Hand tremors occur more frequently than you might think. Essential tremor is the most common adult neurologic disorder according to Healthline. People with essential tremor, which Healthline says is most likely attributed to cerebellum dysfunction, often don’t have other symptoms although the tremor can become more severe with age. According to the International Essential Tremor Foundation, an estimated 10 million people suffer from the condition. Parkinson’s Disease symptoms also include hand tremors as well as stooped posture, slow movement, and shuffling gait. Hand tremors can also be symptoms of other neurological conditions and diseases.

Steadiwear’s Steadiglove is a work in progress solution to counteract hand tremors. Development started as a work of love by Canadian engineer Mark Elias who saw this grandmother suffer burns of her hand from a fresh cup of hot coffee she could not hold still. Together with Emile Maamary, who lived with a friend that had suffered from Essential Tremor since he was a teenager, Elias formed Steadiwear. The team is associated with Toronto’s Impact Centre innovation community.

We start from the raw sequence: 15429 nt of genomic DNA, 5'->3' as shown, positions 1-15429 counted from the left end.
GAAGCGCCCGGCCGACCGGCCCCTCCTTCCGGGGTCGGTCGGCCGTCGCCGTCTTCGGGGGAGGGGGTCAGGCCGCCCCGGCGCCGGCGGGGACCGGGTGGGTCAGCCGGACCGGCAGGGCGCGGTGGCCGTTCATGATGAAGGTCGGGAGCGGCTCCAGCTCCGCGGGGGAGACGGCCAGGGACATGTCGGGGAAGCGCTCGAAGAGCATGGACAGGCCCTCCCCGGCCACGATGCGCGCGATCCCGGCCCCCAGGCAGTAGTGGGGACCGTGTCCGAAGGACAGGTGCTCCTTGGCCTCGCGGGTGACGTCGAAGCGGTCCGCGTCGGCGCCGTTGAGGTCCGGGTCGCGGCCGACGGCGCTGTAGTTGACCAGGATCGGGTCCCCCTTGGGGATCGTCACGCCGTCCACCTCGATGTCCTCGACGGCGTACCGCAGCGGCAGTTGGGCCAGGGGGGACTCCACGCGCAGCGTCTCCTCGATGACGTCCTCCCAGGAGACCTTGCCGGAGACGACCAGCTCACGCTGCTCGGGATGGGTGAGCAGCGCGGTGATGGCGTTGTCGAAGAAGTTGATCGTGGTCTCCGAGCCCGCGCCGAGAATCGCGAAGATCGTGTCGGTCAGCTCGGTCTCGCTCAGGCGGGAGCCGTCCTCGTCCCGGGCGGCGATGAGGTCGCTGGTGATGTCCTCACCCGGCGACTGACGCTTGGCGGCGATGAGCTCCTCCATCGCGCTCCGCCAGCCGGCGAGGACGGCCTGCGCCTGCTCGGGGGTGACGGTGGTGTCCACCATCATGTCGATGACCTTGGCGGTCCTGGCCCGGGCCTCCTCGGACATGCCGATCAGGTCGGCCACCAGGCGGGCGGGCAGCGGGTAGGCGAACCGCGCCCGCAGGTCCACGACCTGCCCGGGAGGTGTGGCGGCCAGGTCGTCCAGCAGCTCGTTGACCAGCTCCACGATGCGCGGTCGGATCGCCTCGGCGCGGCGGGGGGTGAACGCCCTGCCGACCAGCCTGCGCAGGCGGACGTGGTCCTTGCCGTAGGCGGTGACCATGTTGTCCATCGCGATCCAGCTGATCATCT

The key technology used in Steadiglove is fluid vibration dampering, used to make buildings earthquake-proof. The concept uses “smart fluid designed to provide instant and equal resistance to hand tremors.” As designed, and currently in prototype, the Steadiglove is lightweight, washable for everyday wear, and adaptable to any tremor level. No battery is needed because the fluid in the glove provides the counteracting resistance to tremors. Compared to taking Botox injections to paralyze muscles, the Steadiglove has the promise to be a simpler, much less expensive way to control hand tremors.

Steadiwear is currently seeking feedback as the team continues to refine the prototype. Anyone with hand tremors can participate by taking the survey on at the company’s website. This passive solution to the problem is a contrast with the compensating motion of devices like the Liftware spoon.